Post: Tales of teaching with Story Seekers



Tales of teaching with Story Seekers

An interview with Tania Withers, Head of ESOL at St Joseph’s Catholic School in Wellington, about Essential Resources’ popular literacy resources, Story Seekers.
Story Seekers Series 1

Not too long ago Courtney had a chat with Tania Withers, head of ESOL at St Joseph’s Catholic School, Upper Hutt. We knew Story Seekers was a hit with her students, as she kindly reached out to sing its praises. We were keen to gain an understanding of how our resources have been used to foster a love for reading and progress learning throughout the year (we were also curious to know which stories were class favourites!). 

How long have you been aware of ER?
A while. I have around three or four other titles, but Story Seekers is my favourite.

How did you come across the Story Seekers series?
Your team sent them out for me to view on approval last year. I decided to purchase them immediately.

How often do you use the series?
I look after two groups: Year 3-4 and Year 5-6. I used the resources every day for a year, especially with the Year 3 and 4 group.

Did you find it simple to integrate the stories and resources into your lessons?
Yes, due to the versatile way in which they can be used. The resources that go with the story provide a great starting point. I often use the sheets, then expand on that with my own lessons that focus on aspects such as exploration of character descriptions and inferencing. Each story encourages exploration of story and character which really excites the students.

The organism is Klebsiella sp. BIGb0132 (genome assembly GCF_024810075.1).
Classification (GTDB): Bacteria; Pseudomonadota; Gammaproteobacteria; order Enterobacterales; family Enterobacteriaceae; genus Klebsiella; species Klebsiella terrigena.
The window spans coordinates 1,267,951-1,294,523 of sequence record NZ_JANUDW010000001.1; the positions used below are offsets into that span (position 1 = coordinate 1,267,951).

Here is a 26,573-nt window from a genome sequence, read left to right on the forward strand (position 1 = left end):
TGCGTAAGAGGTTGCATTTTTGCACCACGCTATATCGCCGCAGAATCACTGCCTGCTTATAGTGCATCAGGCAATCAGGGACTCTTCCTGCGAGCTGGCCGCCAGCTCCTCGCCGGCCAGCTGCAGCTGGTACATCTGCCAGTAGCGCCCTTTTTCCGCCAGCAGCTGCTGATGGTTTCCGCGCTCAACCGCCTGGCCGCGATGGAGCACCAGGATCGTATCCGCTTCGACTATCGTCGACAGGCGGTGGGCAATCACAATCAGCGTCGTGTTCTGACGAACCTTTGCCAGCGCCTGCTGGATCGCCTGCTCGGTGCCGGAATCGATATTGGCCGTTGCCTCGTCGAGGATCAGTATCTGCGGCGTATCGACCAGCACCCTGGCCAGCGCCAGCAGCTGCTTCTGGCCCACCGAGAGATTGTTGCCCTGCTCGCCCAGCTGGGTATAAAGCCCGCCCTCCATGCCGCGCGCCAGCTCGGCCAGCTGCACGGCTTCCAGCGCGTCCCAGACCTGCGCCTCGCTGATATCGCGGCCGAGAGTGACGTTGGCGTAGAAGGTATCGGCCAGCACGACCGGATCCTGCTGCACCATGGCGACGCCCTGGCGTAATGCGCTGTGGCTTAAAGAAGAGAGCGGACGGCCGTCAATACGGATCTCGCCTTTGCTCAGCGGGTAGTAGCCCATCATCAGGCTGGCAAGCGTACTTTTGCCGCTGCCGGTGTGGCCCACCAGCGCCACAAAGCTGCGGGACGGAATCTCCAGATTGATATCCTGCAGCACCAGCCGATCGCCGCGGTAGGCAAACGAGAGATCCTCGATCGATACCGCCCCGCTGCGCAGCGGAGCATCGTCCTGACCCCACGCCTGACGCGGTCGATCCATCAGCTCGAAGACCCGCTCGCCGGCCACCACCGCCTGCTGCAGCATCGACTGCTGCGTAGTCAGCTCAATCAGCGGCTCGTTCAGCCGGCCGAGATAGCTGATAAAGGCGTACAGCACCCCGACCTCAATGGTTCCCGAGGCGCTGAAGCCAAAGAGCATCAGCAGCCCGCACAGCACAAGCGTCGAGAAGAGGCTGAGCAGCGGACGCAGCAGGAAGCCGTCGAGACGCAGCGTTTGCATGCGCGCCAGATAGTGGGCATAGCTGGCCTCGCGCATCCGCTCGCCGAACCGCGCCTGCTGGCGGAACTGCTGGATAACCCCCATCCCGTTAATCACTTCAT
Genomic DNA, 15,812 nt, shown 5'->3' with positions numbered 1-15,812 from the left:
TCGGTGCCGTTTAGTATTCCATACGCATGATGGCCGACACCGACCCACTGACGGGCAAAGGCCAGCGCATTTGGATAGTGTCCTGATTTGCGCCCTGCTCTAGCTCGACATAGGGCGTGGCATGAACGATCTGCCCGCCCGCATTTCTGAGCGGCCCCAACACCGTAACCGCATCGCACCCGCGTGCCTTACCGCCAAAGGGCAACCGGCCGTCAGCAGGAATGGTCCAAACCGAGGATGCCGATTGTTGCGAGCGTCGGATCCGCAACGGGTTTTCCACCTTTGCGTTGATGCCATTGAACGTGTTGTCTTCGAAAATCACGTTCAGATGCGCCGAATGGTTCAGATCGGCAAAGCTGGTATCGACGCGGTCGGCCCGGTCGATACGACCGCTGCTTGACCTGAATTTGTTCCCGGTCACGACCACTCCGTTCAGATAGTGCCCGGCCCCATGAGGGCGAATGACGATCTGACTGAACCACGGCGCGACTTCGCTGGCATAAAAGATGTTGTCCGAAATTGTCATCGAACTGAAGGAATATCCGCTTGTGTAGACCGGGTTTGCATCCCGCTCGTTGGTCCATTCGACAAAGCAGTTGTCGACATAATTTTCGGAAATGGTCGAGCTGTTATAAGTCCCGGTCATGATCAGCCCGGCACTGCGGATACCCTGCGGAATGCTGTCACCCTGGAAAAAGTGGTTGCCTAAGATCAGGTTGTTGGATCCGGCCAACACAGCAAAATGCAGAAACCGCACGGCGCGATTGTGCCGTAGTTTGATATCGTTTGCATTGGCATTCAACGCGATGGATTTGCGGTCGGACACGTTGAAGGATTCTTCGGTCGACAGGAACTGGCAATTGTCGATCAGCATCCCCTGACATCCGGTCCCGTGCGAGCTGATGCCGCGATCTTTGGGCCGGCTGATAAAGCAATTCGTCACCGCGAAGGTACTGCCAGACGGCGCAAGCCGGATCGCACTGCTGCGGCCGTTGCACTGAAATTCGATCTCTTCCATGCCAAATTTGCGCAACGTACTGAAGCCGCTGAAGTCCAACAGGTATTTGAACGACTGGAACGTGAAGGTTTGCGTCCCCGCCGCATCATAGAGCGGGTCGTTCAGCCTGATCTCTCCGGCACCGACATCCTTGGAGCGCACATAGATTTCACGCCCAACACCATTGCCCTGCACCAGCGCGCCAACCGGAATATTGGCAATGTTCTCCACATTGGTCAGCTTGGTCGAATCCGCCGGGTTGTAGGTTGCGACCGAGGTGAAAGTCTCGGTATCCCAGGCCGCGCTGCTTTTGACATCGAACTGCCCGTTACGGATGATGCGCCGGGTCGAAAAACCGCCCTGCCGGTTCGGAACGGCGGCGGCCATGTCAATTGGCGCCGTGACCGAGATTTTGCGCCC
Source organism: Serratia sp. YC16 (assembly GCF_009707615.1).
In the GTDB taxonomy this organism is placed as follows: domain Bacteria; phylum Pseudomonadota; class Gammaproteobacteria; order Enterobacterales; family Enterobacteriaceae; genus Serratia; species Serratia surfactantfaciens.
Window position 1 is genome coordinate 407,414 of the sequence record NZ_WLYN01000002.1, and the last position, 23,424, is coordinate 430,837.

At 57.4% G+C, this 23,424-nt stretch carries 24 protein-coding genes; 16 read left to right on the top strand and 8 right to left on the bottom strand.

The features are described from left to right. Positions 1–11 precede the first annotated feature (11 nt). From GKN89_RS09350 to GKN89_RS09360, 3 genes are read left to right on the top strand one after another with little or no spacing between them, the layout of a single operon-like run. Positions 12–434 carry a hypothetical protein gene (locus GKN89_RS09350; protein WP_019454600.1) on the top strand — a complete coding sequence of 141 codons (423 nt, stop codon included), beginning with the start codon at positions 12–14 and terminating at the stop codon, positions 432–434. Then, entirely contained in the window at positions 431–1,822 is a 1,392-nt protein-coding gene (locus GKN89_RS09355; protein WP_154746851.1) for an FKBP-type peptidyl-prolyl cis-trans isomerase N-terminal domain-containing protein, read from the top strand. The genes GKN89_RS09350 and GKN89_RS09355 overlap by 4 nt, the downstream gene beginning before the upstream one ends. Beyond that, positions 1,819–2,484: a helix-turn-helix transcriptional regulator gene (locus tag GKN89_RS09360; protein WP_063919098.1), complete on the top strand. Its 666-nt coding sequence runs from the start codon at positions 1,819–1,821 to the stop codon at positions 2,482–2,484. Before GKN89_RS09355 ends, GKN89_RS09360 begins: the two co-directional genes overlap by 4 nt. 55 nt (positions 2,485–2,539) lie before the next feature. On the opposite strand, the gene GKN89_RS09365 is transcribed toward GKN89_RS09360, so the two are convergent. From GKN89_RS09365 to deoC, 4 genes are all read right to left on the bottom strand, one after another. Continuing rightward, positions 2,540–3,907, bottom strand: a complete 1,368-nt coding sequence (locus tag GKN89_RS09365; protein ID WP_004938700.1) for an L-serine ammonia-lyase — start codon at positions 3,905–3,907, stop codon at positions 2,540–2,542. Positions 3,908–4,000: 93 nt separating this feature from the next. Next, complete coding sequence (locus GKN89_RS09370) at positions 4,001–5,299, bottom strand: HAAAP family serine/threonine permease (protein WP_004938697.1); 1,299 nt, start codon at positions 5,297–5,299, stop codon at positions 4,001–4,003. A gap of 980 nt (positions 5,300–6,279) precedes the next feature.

And what aspect of the series do your students enjoy the most?
My students loved the true story aspect of Miracle on the Hudson, it lead to plenty of researching online and in-depth analysis and discussion of each character in the story. They also loved it when the story carried over multiple books – they related to the children in the story and this sparked opportunities to work through “What would you do” and “how would you feel” questions, plenty of engaged discussions took place in the group. Whizz Bang was a hit as they loved that the children were a little older than themselves. Lastly, Dog Days was a great story to elaborate on as the dog was mysterious. It really got them thinking about the character outside the story.

What challenges do you usually have with your students, and how does Story Seekers help you overcome this?
I found that the Year 5-6 group struggled with inferencing, so I decided to introduce the concept earlier, with the Year 3-4 group I look after. The resources are so versatile that I can do many things with them, I can build on the basics given.

What would you love to see in future resources?

I’d love for there to be more stories that carry on through multiple books as well as another selection of stories providing information about each character. This would allow me to start in-depth discussion on the characters, their feelings and their relationships with each other.

Thank you to Tania for taking the time to share the inspiring teaching and learning taking place at St Joseph’s, Upper Hutt.

Leave a comment to share your tales in the classroom using Story Seekers.

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